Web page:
Why we could’ve prevented landslides during Typhoon Ompong

October 2, 2018 - 1:16 PM
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Dong Abay
Dong Abay recalled his previous protest against the cutting of trees in Baguio. (Facebook/Dong Abay)

Filipino artist Westdon Martin Abay, popularly known as Dong Abay, recalled how he protested against the cutting of trees in Baguio back in 2012, implying that the lost forest cover could have protected the city.

The onslaught of Typhoon Ompong caused a trail of destruction in many parts of northern Luzon, particularly in Benguet.

While environmental experts have yet to attribute the incident to the cutting down of trees in the area, Abay conveyed how the loss of trees could have prevented or reduced the devastation in the province.

In his post, the former musician shared a throwback photo showing him tied to a tree on Baguio City’s Session Road.

“Pagkatapos ng bagyong si Ompong, siguro’y alam nyo na ngayon kung ano ang ipinaglalaban ko,” he said in Facebook post.

Artist Dong Abay ties himself to a tree in 2012 in protest against commercialization and deforestation of Baguio City, the country’s summer capital. (Facebook/Dong Abay)

It was in protest of the expansion of a shopping center in the summer capital, as it will result in the loss of pine trees on Luneta Hill or Hill Station. His protest was not a welcome one for many.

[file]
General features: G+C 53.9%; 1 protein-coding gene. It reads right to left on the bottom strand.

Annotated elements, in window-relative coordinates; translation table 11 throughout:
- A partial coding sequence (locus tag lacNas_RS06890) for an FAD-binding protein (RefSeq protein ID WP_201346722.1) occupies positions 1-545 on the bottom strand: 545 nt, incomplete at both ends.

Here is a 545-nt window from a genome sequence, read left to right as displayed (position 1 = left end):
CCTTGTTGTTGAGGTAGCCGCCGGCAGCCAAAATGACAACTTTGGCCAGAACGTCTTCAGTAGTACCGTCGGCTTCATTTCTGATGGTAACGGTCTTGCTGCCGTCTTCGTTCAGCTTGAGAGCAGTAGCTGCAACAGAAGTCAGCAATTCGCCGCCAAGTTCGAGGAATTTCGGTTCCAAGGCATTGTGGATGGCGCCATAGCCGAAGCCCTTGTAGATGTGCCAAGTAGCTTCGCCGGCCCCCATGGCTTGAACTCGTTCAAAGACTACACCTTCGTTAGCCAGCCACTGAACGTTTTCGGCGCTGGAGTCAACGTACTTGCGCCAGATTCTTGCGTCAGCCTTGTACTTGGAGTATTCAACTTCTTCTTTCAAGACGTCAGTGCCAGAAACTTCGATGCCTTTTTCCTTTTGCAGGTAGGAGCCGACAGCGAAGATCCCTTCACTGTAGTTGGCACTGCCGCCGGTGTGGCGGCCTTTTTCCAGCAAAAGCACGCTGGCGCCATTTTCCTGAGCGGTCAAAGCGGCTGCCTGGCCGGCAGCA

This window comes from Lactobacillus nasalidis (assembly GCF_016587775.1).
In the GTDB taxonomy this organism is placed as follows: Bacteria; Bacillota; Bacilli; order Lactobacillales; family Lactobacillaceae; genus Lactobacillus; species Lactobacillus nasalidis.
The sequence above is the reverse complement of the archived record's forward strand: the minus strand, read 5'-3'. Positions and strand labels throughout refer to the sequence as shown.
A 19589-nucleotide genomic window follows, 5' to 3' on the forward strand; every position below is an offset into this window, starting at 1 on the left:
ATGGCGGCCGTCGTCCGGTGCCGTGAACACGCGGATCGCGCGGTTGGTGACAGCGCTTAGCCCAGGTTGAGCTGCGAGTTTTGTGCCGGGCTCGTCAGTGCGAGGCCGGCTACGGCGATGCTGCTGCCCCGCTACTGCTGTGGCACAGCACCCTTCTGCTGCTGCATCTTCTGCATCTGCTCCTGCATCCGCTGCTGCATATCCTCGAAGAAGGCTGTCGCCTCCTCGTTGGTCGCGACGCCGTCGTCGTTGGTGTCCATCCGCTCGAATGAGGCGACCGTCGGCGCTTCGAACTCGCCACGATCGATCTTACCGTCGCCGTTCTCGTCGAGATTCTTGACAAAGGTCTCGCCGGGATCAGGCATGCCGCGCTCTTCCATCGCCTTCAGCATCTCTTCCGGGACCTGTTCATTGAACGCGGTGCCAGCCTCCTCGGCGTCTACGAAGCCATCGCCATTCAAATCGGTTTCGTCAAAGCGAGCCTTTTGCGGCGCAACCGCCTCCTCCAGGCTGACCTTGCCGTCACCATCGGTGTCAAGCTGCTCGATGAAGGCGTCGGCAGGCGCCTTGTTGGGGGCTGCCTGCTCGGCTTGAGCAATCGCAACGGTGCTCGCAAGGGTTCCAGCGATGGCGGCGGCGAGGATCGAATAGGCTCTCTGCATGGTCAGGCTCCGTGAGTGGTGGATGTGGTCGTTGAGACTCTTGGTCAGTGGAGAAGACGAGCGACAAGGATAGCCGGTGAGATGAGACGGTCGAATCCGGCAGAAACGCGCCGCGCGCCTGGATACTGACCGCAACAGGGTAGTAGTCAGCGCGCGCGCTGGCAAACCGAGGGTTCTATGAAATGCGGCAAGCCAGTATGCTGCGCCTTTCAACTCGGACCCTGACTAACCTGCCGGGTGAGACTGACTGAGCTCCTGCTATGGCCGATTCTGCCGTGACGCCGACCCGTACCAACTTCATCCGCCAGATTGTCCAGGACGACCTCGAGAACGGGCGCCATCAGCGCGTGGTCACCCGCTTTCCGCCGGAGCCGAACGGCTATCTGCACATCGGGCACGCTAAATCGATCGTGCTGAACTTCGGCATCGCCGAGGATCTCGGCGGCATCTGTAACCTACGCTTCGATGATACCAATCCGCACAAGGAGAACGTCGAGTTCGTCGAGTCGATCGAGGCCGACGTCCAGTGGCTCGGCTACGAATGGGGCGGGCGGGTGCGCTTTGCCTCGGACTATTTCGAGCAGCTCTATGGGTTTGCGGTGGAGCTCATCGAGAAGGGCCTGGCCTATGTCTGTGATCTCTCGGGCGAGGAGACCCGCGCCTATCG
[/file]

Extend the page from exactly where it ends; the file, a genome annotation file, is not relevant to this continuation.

It was also eventually a lost cause, as more than 100 trees were reportedly taken down in January 2015.

Abay is the former vocalist and song writer of a now-defunct Filipino rock band called Yano and now runs the small-scale agency Dong Abay Music Organization.

Facing the consequences

Without enough trees, the slopes of hills, mountains and plateaus are vulnerable to soil erosion, thus causing landslides.

“When the ground becomes saturated, it can become unstable, losing its equilibrium in the long run. That’s when a landslide breaks loose,” Earth Eclipse explained.

Another human activity that is considered to enable landslides is mining as it weakens soil materials, which eventually trigger landslides.

The country needs 54 percent of its forests to protect itself against natural disasters, Haribon Foundation forester Thaddeus Martinez told Philstar.com in an interview, aside from ensuring water sustainability.

However, our once-lush forest cover is rapidly declining at an alarming rate of 47,000 hectares per year, according to data from the Forest Management Bureau of the Department of Environment and Natural Resources.

The philippines’ forest cover is rapidly declining at an alarming rate of 47,000 hectares per year.

In 2011, the FMB launched the National Greening Program to rehabilitate the denuded forests. In the latest report, a total of 1.6 million hectares of forest lands have been restored.

Some local governments are also strictly implementing the Revised Presidential Decree 389 or the Forestry Reform Code of the Philippines.

Section 20 of the law states that “no person may utilize, exploit, occupy, possess or conduct any activity within any forest land, or establish and operate any wood-processing plant, unless he has been authorized to do so under a license agreement, lease, license, or permit.”